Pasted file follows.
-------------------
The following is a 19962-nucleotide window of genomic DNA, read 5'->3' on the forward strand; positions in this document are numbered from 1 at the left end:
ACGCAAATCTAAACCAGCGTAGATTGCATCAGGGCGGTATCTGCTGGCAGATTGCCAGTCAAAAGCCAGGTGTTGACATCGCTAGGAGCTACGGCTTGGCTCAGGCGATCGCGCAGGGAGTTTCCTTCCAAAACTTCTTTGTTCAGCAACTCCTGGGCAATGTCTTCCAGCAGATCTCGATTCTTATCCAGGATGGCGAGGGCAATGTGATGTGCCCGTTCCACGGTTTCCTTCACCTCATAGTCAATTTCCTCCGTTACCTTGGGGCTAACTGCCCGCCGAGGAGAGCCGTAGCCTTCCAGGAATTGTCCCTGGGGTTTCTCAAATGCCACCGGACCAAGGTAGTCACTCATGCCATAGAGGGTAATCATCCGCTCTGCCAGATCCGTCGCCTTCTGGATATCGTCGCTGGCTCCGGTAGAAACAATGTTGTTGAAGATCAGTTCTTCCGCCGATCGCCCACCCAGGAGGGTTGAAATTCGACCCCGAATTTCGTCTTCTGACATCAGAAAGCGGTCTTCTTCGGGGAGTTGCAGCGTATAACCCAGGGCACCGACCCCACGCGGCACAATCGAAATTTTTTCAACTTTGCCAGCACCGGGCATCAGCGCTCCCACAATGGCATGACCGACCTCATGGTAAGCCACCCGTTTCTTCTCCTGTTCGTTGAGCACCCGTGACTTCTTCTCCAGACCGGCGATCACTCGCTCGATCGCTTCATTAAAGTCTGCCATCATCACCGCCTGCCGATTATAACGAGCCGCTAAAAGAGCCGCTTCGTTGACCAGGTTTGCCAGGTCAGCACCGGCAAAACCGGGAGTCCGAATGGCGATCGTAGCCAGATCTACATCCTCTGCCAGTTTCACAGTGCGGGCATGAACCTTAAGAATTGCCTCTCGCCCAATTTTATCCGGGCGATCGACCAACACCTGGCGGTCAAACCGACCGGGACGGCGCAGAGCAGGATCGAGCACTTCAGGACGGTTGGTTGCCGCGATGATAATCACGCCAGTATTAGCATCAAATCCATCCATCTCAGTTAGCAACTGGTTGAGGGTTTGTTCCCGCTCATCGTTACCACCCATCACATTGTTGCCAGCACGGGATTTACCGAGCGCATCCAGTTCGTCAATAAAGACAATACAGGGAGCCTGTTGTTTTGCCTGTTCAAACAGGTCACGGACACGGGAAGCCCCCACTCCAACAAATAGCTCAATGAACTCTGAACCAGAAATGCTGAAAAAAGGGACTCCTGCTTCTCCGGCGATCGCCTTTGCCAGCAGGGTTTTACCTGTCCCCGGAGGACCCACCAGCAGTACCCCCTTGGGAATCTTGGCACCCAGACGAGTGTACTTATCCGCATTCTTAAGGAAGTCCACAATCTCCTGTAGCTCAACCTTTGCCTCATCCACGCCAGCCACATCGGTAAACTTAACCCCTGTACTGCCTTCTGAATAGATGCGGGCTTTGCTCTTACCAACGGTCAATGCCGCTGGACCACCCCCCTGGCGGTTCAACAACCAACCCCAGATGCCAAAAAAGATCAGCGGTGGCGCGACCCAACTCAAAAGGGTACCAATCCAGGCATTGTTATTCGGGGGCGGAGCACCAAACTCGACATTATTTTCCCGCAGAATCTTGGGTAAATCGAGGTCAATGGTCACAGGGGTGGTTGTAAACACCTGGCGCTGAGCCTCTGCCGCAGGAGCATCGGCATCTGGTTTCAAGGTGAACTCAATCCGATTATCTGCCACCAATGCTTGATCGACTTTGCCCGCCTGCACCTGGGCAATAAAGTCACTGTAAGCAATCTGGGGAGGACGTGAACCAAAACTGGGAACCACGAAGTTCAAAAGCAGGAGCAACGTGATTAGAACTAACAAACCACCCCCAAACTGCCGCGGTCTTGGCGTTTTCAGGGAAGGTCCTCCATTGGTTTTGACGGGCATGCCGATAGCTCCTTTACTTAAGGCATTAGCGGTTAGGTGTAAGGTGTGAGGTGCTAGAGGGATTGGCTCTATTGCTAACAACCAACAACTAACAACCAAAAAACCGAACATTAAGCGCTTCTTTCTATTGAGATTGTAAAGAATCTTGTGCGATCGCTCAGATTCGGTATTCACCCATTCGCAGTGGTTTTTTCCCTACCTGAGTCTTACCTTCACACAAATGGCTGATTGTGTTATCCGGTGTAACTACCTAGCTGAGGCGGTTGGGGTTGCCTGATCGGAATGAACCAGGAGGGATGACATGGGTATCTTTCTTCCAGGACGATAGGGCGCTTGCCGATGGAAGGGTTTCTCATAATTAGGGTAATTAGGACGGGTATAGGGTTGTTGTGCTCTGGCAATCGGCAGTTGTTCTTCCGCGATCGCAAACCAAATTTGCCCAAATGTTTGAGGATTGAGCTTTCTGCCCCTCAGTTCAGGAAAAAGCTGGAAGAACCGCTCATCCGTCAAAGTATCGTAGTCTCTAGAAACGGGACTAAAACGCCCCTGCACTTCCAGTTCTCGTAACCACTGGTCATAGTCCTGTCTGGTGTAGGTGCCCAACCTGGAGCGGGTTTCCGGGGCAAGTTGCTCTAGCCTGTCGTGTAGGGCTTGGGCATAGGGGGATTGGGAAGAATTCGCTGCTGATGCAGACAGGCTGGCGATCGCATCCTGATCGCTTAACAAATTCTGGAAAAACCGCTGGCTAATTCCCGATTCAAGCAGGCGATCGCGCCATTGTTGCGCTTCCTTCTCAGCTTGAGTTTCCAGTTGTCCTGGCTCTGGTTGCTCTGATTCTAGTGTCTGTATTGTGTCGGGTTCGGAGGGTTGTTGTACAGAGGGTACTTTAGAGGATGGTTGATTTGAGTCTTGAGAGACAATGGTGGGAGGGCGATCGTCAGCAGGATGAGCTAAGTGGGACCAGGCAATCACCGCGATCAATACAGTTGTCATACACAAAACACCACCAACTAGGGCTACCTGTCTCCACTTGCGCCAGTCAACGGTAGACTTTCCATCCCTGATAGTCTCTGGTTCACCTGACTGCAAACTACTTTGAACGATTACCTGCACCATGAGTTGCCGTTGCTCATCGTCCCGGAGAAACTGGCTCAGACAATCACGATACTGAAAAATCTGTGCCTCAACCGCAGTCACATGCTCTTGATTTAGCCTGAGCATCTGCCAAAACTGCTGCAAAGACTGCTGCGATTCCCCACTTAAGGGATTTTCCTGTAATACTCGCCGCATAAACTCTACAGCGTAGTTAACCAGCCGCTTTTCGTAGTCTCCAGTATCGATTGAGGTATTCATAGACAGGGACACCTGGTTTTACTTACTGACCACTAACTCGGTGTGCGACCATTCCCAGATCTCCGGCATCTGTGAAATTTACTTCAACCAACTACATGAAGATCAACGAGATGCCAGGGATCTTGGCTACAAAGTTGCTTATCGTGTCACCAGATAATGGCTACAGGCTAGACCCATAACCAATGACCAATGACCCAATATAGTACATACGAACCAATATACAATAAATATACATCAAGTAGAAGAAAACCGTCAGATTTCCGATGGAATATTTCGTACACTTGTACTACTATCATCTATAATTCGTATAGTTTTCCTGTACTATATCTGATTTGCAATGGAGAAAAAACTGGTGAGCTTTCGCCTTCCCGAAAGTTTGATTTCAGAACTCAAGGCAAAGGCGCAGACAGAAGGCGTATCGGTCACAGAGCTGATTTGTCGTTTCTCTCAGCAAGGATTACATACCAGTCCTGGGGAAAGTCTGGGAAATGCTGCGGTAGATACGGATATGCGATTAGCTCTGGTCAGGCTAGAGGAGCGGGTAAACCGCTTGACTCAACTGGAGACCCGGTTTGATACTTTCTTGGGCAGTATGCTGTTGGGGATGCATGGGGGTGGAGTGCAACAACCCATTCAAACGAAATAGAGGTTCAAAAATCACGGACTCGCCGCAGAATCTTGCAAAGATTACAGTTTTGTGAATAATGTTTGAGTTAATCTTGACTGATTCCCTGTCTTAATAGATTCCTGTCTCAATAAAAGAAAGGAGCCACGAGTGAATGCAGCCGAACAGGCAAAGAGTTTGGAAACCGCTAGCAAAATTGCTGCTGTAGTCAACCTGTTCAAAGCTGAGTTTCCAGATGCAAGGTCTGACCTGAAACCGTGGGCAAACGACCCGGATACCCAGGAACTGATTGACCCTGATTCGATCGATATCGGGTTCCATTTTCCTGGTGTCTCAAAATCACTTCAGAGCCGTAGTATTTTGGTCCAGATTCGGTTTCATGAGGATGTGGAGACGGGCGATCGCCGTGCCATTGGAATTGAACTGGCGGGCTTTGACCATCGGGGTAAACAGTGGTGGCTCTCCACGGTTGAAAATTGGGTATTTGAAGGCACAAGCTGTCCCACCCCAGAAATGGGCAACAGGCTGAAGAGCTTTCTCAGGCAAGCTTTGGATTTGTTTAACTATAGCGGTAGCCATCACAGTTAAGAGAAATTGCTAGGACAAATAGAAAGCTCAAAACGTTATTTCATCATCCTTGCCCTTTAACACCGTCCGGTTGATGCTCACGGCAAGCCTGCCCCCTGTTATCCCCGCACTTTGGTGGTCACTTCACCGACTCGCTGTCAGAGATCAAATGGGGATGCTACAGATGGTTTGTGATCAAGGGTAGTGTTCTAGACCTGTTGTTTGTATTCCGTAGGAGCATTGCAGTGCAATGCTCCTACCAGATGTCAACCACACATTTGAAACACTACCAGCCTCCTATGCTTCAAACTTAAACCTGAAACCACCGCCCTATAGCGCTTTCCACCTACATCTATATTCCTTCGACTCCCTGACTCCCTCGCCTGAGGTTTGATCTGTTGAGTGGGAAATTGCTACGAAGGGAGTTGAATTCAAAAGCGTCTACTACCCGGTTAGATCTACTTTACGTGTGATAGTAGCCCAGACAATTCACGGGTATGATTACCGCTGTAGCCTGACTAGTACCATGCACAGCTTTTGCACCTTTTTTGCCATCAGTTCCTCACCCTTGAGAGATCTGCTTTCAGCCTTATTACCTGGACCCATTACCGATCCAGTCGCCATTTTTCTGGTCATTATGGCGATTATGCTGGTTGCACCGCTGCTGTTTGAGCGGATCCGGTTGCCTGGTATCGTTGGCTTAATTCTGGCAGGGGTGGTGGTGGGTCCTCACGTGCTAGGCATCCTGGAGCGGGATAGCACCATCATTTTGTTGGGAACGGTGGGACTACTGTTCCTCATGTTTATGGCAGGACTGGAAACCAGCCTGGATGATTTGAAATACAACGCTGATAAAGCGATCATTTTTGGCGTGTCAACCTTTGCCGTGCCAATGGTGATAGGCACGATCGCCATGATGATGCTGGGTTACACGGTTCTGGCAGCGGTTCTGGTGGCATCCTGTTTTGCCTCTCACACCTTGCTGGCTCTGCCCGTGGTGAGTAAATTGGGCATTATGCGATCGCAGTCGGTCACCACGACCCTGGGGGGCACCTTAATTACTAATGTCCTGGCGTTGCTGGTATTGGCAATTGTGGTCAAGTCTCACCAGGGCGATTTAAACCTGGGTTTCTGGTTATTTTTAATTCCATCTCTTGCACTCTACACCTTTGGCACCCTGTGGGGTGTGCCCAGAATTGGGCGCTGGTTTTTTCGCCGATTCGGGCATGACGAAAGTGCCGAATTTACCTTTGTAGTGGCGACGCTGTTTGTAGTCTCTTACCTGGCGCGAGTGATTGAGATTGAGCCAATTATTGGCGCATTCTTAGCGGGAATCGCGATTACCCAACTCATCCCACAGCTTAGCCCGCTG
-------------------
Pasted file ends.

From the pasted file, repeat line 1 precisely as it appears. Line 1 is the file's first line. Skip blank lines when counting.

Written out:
The following is a 19962-nucleotide window of genomic DNA, read 5'->3' on the forward strand; positions in this document are numbered from 1 at the left end: